In the late 1980s DuPont commissioned the largest benchmarking study of maintenance and reliability practices ever done.
It included a study of 3500 sites across North America, Europe and Japan. It was so extensive that it is still used today.
A key conclusion from the study was that the top 5% of the companies surveyed the so-called “Best of the Best” do the basics very well.
And those basics include Planning and Scheduling.
it’s as if they’re permanently stuck in traffic
The DuPont study and other benchmarking studies since then have shown that maintenance productivity levels of 20% – 30% are typical across most industries.
That means you get 2 to 3 hours actual maintenance time out of a technician working a 10-hour shift. That’s certainly the equivalent of being stuck in traffic. And it’s a sad reality that most plants around the world have to deal with on a daily basis.
But, it doesn’t have to be like that. You don’t have to settle for low levels of productivity.
Experience shows that implementing an effective planning and scheduling process allows you to improve your productivity to 45%.
It’s been done around the world. Over and over again. It’s not rocket science and you can do it too.
Many implementations of advanced Planning and Scheduling fail. Often because senior management was never on board to begin with.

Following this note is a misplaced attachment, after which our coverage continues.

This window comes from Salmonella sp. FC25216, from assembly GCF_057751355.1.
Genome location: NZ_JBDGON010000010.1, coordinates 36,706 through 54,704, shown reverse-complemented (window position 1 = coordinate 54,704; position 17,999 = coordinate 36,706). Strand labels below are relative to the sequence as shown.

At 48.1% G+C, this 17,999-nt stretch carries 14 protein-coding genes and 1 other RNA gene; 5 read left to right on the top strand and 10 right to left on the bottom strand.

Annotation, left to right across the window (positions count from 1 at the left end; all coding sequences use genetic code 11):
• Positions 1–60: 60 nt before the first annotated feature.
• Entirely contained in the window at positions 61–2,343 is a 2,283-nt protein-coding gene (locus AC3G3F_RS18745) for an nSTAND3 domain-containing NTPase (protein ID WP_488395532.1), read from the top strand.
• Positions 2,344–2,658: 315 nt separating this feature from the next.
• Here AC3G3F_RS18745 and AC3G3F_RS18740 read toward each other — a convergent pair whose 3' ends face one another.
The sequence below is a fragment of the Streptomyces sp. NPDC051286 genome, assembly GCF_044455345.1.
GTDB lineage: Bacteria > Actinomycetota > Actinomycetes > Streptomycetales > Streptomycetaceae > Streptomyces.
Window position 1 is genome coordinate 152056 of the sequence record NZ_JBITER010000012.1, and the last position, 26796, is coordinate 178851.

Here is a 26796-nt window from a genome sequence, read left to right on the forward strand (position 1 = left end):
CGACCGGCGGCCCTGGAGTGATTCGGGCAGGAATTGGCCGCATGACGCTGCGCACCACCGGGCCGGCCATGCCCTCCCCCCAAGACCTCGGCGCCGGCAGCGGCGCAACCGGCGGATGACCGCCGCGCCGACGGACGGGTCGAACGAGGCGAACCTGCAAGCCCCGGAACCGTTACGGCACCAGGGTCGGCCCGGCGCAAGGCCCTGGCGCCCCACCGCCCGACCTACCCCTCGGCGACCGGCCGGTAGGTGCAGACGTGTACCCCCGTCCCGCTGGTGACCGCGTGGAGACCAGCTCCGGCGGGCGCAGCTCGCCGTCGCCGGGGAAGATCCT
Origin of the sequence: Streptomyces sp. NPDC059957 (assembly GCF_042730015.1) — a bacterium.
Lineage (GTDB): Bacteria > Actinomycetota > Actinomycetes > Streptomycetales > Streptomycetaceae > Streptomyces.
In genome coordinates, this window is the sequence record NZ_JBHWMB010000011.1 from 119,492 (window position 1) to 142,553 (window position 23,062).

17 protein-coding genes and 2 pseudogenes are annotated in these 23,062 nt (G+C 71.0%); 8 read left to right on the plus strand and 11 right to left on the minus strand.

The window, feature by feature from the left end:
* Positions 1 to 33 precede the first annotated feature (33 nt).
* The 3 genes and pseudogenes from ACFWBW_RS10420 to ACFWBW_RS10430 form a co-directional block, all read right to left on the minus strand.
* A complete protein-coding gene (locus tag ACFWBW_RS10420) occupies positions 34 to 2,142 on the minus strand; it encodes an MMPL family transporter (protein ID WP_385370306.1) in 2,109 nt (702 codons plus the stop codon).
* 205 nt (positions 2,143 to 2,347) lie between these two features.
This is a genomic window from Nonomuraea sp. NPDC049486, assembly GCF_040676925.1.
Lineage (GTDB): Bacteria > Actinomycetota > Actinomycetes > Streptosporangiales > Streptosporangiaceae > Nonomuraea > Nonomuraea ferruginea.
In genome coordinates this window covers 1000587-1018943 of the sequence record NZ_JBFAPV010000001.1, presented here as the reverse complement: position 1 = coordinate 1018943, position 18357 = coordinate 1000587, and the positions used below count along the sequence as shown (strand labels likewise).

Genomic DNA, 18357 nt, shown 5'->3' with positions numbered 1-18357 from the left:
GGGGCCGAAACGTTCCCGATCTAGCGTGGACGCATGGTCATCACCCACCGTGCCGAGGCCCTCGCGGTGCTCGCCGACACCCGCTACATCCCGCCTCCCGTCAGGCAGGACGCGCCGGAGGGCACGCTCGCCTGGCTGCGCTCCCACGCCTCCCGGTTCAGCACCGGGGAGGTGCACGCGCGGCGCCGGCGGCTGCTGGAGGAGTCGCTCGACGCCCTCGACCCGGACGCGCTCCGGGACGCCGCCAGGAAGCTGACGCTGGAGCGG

In this article, I’ll show you how to fix that. I’ll show you how to sell planning and scheduling to your CEO. And in such a way that he actually wants you to implement it successfully.
I’ll talk about your ‘CEO’, but it could also be your Plant Manager that you need to convince.
Planning and Scheduling is one of the 4 Essential Elements on the Road to Reliability™. Planning and scheduling or work management as it’s often called, ensures the right work gets done, at the right time, with the right tools, materials and people.
Without an advanced planning and scheduling process you’ll never achieve high reliability. In this article I’ll explain why that’s the case. I’ll also give an overview of what a work management process should look like.
Most organisations that implement maintenance planning and scheduling do not achieve the long-term results they expected. Often the improvements don’t last, even when the initial implementation seemed successful.
But, it doesn’t have to be like that. This article outlines a structured, proven approach that has worked in many organisations. An approach using basic project management principles. Combined with a strong focus on change management.